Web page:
Contradictory International Test Scores

K-12 Testing

Two recent international math tests produced contradictory results but a familiar round of breast-beating over the “mediocrity” of U.S. public school students in math and science, along with predictable warnings of impending economic doom.


One test, the Program for International Student Assessment (PISA), claims to measure 15-year-olds’ ability to apply math knowledge to real-world problems. This year’s results were widely interpreted as showing the U.S. slipping in comparison to other industrialized nations. Typical was the response of Susan Traiman of the Business Roundtable, who said, “It’s very disturbing for business if the capacity to take what you know.and apply it to something novel is difficult for U.S. teenagers.”


A second international math test, the Trends in International Mathematics and Science Study (TIMSS), had U.S. students on average faring better, with eighth graders continuing to improve in math and science, moving them up in rank compared with other nations.


Despite the contradictory results, proponents of test-driven reform tended to accentuate the negative and predict that the nation’s economic standing is imperiled if something is not done to improve U.S. student achievement. Similar claims have been made repeatedly—including during the economic boom years of the 1990s—since they were advanced in the still widely quoted “A Nation at Risk” report in 1983.


Those stoking panic over U.S. students’ comparative math and science achievement neglect to ask whether more of the same frenzied focus on standardized test results that has been the norm for at least a decade will produce the gains they say are needed. If the increasing tendency to focus narrowly on test preparation to boost test scores and narrow gaps hasn’t produced the desired results by now, why would more of the same be the answer?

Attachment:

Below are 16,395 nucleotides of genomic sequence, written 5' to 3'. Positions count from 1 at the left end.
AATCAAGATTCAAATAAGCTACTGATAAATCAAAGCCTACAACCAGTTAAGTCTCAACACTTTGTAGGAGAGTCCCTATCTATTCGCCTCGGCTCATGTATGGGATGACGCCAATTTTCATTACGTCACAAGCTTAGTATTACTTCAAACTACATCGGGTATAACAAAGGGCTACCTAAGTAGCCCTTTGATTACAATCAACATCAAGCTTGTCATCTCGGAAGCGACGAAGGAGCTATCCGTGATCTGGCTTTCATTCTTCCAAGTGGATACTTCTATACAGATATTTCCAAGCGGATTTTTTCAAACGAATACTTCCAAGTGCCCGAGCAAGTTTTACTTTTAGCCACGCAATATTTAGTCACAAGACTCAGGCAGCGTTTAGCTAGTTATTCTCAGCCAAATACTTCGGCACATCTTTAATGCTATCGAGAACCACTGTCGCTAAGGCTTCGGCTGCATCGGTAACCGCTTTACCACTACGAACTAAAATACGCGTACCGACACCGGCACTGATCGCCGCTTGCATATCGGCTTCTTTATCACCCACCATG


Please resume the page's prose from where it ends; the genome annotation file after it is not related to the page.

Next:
Also unacknowledged is the role of vast gaps in resources available to affluent and disadvantaged students in the standing of American students compared with international peers. As Paul Barton, of the Educational Testing Service, wrote in Unfinished Business: More Measured Approaches in Standards-based Reform, “The distribution of performance in the United States is very wide—wider than in any other developed country.” Rather than overall mediocrity, these international comparisons result from averaging the high-ranking performance of affluent American students with the low, in some cases, third-world level, performance of America’s poorest children. Educational psychologist Gerald Bracey points out that TIMSS results in schools with less than 10 percent poverty had U.S. students ranked third in the world in fourth-grade math, sixth in eighth-grade math and first in fourth-grade science.


With this in mind, it is perhaps not surprising that Finland’s students rose to the top or close to it on both the PISA and TIMSS tests. Finland puts a premium on resource equity and invests more heavily in schools for immigrant children. Meanwhile, Finland avoids standardized testing: the 15-year-old Finns who performed so well on PISA were taking a standardized test for the first time.